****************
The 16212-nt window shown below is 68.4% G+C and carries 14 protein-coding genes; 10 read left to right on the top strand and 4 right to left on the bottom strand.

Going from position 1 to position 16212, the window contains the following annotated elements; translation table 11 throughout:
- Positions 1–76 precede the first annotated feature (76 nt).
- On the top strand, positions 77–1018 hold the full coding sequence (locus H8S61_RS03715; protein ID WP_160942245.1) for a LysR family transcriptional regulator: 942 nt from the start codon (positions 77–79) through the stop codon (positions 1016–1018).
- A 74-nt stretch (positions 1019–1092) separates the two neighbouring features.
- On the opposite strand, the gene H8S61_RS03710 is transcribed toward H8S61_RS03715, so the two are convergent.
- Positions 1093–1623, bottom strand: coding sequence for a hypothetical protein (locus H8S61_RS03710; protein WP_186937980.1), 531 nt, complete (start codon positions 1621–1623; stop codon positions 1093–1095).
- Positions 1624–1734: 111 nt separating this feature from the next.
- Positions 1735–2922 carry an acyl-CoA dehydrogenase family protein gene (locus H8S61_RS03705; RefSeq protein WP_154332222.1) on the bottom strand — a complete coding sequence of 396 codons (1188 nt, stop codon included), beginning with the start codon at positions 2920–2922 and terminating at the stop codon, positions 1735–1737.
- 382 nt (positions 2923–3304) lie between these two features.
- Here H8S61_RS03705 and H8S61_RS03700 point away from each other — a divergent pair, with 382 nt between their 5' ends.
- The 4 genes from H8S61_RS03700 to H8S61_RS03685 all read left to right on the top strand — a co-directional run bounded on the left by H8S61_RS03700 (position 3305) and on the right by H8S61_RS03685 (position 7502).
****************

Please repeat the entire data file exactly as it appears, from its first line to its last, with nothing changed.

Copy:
The 16212-nt window shown below is 68.4% G+C and carries 14 protein-coding genes; 10 read left to right on the top strand and 4 right to left on the bottom strand.

Going from position 1 to position 16212, the window contains the following annotated elements; translation table 11 throughout:
- Positions 1–76 precede the first annotated feature (76 nt).
- On the top strand, positions 77–1018 hold the full coding sequence (locus H8S61_RS03715; protein ID WP_160942245.1) for a LysR family transcriptional regulator: 942 nt from the start codon (positions 77–79) through the stop codon (positions 1016–1018).
- A 74-nt stretch (positions 1019–1092) separates the two neighbouring features.
- On the opposite strand, the gene H8S61_RS03710 is transcribed toward H8S61_RS03715, so the two are convergent.
- Positions 1093–1623, bottom strand: coding sequence for a hypothetical protein (locus H8S61_RS03710; protein WP_186937980.1), 531 nt, complete (start codon positions 1621–1623; stop codon positions 1093–1095).
- Positions 1624–1734: 111 nt separating this feature from the next.
- Positions 1735–2922 carry an acyl-CoA dehydrogenase family protein gene (locus H8S61_RS03705; RefSeq protein WP_154332222.1) on the bottom strand — a complete coding sequence of 396 codons (1188 nt, stop codon included), beginning with the start codon at positions 2920–2922 and terminating at the stop codon, positions 1735–1737.
- 382 nt (positions 2923–3304) lie between these two features.
- Here H8S61_RS03705 and H8S61_RS03700 point away from each other — a divergent pair, with 382 nt between their 5' ends.
- The 4 genes from H8S61_RS03700 to H8S61_RS03685 all read left to right on the top strand — a co-directional run bounded on the left by H8S61_RS03700 (position 3305) and on the right by H8S61_RS03685 (position 7502).